Tech Talk #66 – Dec. 9, 2017

Keeping your accounts and devices safe

During this busy Christmas season, it can be more important than ever to protect your personal information. Whether you’re shopping online, making travel arrangements, Uber-ing (is that a word?) around a different city visiting family, your data can be attacked from different angles. While you can’t control the security practices of major corporations (cough, Equifax, cough), you can minimize the chances of the bad guys getting your data. Here are some things you can, and should, check.



Check for updates

Getting security patches and updates are so important on Windows, Android, macOS, and iOS devices that manufacturers make it hard to avoid them. Also, check for and apply updates and patches for the programs and apps you rely on.


Don’t forget to check for firmware updates for your printers, streaming devices, and routers, too. These can be harder to find, but checking the manufacturer’s website is a good place to start.


Not doing updates and security patches on your devices will leave them open to malware that targets these easily fixed older vulnerabilities.



Check what’s running on your computer

I know you’re careful about what you download and install on your computer, but sometimes ‘stuff’ slips through. In addition to whatever security software you’re using, it’s a good idea to see what’s running in the background on your computer.


Task Manager (search for it in the taskbar on Windows) and Activity Monitor (search for it in Spotlight on macOS) will give you a list of everything running in memory on your system. Ninety-nine percent of all that stuff is necessary for your computer to function, but do a quick web search on anything you think is suspicious.


It’s also a good idea to check your browsers for extensions you don’t remember installing or might not need anymore. Do a web search for how to check browser extensions for your particular browser.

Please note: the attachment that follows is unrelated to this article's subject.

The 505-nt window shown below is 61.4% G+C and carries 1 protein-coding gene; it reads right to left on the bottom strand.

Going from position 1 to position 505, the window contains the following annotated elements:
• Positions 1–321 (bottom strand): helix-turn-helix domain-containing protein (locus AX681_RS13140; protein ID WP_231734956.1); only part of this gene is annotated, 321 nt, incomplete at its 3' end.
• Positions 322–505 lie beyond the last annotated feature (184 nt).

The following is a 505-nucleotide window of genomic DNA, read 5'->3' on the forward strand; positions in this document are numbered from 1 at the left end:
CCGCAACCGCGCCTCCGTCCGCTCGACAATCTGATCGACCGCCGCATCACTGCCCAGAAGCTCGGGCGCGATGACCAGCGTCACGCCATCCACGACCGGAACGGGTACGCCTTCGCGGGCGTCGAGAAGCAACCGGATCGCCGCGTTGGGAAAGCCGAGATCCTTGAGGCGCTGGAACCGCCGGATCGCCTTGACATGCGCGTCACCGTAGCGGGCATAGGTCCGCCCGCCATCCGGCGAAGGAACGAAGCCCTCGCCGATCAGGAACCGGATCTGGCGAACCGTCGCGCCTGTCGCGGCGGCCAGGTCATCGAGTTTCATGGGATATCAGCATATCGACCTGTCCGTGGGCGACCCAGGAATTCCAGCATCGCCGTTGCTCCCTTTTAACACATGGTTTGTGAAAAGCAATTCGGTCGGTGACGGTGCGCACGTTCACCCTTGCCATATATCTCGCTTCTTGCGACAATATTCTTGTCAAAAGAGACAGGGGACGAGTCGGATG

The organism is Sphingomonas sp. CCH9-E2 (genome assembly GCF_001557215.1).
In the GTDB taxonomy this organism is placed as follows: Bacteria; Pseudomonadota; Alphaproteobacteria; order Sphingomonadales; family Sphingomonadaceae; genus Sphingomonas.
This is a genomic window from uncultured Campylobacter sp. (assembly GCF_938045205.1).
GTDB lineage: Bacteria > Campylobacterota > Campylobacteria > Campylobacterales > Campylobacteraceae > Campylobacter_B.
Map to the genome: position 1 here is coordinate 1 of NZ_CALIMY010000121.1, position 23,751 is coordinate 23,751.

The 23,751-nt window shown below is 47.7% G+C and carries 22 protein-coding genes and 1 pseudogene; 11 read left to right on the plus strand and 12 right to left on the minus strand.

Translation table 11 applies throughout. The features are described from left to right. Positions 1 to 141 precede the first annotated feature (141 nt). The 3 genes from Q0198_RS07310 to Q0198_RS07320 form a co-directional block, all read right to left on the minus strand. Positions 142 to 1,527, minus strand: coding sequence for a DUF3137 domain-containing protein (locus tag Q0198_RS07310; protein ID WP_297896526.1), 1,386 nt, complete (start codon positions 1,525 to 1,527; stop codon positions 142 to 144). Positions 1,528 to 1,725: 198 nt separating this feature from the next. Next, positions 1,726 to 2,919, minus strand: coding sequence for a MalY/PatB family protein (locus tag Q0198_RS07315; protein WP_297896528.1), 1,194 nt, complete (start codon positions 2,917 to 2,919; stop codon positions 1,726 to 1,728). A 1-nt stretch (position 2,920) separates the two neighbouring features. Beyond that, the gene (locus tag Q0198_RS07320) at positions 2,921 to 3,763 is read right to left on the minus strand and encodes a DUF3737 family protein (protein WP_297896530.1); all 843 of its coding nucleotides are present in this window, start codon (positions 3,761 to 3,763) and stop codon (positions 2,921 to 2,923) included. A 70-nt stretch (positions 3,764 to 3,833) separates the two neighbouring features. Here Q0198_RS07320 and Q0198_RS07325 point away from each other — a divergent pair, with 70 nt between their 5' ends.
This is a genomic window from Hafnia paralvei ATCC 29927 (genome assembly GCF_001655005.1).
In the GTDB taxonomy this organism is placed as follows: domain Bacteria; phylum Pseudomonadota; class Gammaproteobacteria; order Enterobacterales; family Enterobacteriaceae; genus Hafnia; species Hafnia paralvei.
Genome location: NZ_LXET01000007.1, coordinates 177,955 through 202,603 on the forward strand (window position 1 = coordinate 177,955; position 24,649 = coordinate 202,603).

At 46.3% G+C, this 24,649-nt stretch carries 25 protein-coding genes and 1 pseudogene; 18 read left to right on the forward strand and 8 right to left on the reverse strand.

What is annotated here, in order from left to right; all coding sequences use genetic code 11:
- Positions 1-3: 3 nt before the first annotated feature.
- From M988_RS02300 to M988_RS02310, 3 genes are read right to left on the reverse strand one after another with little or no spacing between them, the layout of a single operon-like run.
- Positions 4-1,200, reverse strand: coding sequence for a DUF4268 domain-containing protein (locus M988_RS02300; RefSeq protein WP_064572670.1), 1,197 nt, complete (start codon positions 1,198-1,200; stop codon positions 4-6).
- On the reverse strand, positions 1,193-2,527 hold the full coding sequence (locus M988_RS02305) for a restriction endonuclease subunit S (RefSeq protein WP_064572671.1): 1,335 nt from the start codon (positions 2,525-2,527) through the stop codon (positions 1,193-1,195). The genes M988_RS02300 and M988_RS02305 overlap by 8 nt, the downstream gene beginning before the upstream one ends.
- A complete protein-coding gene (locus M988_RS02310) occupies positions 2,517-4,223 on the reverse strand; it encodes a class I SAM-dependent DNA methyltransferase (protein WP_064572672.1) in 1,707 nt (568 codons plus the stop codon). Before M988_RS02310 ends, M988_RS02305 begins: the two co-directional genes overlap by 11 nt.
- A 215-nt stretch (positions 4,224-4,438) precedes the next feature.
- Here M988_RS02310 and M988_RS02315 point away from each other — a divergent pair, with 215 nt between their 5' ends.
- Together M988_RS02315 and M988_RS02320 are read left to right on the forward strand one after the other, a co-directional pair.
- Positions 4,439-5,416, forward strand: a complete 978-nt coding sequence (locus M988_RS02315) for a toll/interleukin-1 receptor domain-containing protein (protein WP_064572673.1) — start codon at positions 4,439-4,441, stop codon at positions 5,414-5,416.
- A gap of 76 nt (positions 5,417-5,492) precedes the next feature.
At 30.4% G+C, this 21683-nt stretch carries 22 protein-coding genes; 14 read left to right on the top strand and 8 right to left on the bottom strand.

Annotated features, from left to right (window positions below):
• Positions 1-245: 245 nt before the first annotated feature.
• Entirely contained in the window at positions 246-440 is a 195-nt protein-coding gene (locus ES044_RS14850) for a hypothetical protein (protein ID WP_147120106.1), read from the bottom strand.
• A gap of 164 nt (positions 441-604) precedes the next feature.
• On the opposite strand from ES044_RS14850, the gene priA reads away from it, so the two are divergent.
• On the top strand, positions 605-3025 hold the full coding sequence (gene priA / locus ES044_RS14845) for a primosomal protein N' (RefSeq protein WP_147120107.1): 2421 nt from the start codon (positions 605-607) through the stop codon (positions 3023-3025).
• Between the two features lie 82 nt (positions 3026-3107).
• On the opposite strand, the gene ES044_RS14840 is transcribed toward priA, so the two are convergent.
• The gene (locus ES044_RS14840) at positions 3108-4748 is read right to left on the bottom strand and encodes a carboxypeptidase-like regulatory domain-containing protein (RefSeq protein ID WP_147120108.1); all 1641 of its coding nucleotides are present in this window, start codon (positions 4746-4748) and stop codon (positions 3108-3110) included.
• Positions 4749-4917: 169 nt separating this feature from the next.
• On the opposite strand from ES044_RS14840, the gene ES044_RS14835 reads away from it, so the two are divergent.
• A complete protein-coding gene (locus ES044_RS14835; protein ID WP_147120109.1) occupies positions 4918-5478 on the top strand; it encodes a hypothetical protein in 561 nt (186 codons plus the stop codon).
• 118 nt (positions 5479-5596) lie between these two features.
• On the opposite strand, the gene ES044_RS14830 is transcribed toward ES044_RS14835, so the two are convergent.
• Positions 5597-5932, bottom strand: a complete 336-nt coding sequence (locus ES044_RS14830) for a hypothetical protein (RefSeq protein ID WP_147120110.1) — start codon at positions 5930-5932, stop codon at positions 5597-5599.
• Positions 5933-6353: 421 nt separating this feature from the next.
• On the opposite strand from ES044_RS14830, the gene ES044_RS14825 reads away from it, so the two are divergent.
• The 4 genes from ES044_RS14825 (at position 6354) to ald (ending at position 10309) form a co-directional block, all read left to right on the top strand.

Check your passwords

Use this site to see if your email address was exposed in any data breaches. Don’t panic if it was. Check the date of the exposure, and hopefully you’ve changed your password since then. If not, you know what to do. Using a password manager like LastPass or Dashlane can make changing your passwords easier and more secure. Plus, password managers remember your new, secure, password for you.


Remember to check each of your email addresses if you have more than one.



Check your account and device activity

Almost all online services have a way to check recent activity. Doing a web search for ‘Facebook recent activity’ for example shows you how to get a list of recent logins and devices where your account has been authorized.


Depending on the service, you may also have options to block devices or get an alert whenever a new device connects to your account.


Online services you can check recent activity on include Google, Facebook, Twitter, and AppleID.



Check who’s connected to your WiFi

You don’t want to be sharing your WiFi with your neighbors or anyone else. In the Apple App Store, look for “Who Is On My WiFi” or in the Google Play store, look for “Who Use My WiFi? Network Tool”. These tools scan your WiFi network and let you know which devices are connected to it. Printers, TVs, streaming devices, phones, routers, security cameras, smart thermostats, and more will show up. If you see something you know isn’t yours, log in to your router and change your WiFi password.  Then reconnect your trusted devices using the new password.




Where a calculator on the ENIAC is equipped with 18,000 vacuum tubes and weighs 30 tons, computers of the future may have only 1,000 vacuum tubes and perhaps weigh 1½ tons.”    — Popular Mechanics, March 1949.



Do you have a computer or technology question? Greg Cunningham has been providing Tehachapi with on-site PC and network services since 2007. Email Greg at

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